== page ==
managing the unknown

I’ve spent the last two days as a temp taking minutes for a meeting of cultural resource managers. Some of the discussions revolved around protecting cultural and historic resources in the face of development, sustaining collections of historic and archeological artifacts, successfully attracting educated and specialized staff, etc.

A large part of the meeting focused on creating what they called the “memorable visitor experience.” In other words, they wanted to ensure the people visiting sites walked away with a concrete experience that left them somehow changed. I must admit that I was impressed by many of the ideas and the level of sophistication in the way the group/organization tackled issues. The group consisted of about 15 people and although there were some tense moments they always kept an admirable level of respect for each other. Of course, they weren’t just ordinary folks, well I mean they were normal people, but what I mean is that these folks are at the top of their respective fields doing probably some of the most thoughtful cultural, archeological and historic resource conservation today.

What struck me was that they did not seem to take popular culture into account. I mean take blogging for example. Most blogs contain short snippets of information, often combined with hyper links to relevant material, and hardly ever go into thorough examinations of any given subjects. The only exception I can think of was the first blog I ever read, the now defunct Matt Chester blog, who now strictly writes on a typewriter in the form of a zine. Matt would go into long diatribes about physics, or eating bananas, or riding his fixed gear, all in a maniacally organized and clear prose that mesmerized each time.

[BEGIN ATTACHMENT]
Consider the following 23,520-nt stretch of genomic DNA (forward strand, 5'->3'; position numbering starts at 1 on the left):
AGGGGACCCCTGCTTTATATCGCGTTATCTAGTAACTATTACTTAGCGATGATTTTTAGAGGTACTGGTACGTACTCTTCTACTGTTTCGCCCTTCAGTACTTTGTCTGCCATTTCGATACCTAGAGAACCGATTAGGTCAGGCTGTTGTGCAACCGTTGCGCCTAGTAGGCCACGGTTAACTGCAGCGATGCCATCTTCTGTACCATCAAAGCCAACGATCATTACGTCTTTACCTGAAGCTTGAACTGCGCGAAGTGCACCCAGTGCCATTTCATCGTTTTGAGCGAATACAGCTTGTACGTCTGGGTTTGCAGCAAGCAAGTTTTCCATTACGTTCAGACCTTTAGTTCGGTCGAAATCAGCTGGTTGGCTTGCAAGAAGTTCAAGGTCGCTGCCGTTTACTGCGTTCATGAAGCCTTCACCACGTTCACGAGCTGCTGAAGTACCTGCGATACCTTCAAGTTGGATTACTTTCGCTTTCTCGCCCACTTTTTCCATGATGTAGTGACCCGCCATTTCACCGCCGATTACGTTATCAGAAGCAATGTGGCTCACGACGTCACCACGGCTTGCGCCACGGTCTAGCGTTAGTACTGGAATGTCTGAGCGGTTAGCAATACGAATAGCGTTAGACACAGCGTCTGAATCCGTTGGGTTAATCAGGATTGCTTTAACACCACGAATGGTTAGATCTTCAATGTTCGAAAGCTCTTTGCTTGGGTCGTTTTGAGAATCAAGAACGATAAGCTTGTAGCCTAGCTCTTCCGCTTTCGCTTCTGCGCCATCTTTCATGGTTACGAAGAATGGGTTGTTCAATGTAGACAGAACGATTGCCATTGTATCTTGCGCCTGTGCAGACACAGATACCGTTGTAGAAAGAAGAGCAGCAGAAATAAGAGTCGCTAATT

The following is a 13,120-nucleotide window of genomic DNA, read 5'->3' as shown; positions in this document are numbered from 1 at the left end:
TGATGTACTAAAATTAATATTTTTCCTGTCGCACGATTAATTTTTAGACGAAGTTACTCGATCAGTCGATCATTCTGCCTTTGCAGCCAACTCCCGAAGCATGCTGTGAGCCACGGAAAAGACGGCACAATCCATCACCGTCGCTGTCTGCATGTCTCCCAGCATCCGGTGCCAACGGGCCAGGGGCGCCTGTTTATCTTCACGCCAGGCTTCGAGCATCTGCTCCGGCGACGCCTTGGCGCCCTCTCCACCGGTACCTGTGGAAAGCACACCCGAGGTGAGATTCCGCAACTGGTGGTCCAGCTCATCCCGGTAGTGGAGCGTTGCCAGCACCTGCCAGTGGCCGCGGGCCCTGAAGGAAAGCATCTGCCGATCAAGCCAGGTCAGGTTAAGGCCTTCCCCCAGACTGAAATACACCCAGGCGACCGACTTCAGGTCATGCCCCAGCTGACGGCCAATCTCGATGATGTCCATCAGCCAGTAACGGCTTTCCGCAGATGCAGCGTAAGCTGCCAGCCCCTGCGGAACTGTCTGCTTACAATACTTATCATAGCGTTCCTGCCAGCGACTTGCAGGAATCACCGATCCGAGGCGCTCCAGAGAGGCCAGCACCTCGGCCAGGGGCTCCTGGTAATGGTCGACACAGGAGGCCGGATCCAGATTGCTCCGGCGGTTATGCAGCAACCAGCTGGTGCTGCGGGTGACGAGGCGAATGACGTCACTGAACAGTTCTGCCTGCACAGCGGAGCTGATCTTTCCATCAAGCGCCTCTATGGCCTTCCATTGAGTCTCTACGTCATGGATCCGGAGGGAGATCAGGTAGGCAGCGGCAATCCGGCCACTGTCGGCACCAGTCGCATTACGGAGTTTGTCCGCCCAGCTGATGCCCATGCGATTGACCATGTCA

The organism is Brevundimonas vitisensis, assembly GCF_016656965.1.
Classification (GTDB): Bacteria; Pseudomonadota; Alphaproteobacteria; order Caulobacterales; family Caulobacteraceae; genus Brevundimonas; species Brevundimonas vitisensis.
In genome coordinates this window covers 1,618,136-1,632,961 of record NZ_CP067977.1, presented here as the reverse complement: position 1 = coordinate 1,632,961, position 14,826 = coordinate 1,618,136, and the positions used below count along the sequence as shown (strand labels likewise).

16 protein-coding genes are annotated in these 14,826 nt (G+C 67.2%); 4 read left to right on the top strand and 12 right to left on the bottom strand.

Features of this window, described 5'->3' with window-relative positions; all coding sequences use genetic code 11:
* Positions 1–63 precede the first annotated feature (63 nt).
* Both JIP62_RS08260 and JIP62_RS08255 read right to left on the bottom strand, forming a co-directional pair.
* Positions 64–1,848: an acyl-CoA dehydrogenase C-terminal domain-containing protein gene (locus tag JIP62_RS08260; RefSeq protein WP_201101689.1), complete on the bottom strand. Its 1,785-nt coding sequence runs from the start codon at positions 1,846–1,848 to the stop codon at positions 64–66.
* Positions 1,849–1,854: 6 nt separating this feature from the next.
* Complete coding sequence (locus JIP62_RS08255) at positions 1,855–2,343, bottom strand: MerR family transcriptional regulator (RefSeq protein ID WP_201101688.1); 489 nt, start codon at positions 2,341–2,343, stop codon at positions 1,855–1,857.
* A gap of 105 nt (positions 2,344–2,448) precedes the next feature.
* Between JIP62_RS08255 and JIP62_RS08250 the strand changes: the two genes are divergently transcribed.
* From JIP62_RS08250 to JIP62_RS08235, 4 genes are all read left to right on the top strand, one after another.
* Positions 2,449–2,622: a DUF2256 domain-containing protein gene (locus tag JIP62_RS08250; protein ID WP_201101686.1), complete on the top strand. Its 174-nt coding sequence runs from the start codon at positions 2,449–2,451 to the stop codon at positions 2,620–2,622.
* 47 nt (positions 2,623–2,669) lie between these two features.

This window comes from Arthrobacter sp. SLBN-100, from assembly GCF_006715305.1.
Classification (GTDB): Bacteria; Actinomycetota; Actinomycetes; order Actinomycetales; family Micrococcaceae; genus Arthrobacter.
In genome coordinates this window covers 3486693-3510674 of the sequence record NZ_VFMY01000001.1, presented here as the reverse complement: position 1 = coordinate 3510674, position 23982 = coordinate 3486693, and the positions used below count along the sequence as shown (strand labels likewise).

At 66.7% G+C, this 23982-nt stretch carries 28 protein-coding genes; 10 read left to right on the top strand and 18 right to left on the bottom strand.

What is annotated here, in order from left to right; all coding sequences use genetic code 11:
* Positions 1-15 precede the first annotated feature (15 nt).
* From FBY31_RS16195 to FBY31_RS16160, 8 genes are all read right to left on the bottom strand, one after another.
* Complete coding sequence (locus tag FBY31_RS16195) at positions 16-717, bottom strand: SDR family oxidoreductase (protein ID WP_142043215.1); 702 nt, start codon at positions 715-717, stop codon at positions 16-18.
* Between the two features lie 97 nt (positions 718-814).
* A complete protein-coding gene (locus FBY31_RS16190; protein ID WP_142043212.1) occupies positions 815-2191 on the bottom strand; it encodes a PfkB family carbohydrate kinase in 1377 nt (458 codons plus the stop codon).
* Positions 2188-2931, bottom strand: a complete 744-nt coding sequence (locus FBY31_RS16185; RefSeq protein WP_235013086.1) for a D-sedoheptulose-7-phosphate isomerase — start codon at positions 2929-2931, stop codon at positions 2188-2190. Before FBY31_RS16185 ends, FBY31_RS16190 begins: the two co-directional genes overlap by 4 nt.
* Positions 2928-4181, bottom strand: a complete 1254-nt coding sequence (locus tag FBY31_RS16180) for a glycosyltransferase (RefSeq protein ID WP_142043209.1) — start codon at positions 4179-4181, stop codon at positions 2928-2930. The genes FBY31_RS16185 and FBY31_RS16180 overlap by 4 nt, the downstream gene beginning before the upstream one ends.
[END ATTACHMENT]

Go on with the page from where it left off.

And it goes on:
Anyway, back to the cultural resource managers and pop culture… libraries are facing similar issues, as are museums and other traditional civic institutions. Our collective consciousness has no more room for tradition, or culture, or history. Our brains are becoming more and more attuned to absorbing small snippets of information for the needed job, only to let it go to make room for new information. One who does not understand the idea of cataloguing and search engines is bound to drown in our age of too much information.

So my question is what happens now? Do we simply loose our history because we no longer posses the attention span for it? Or do we do like Matt Chester, and give up our technology and revert to a simpler life in order to enjoy the process?

Can we create an artificial memorable experience? Does anyone, whose career in not at risk care?

Good night.

1 comment:

pushingtide said...

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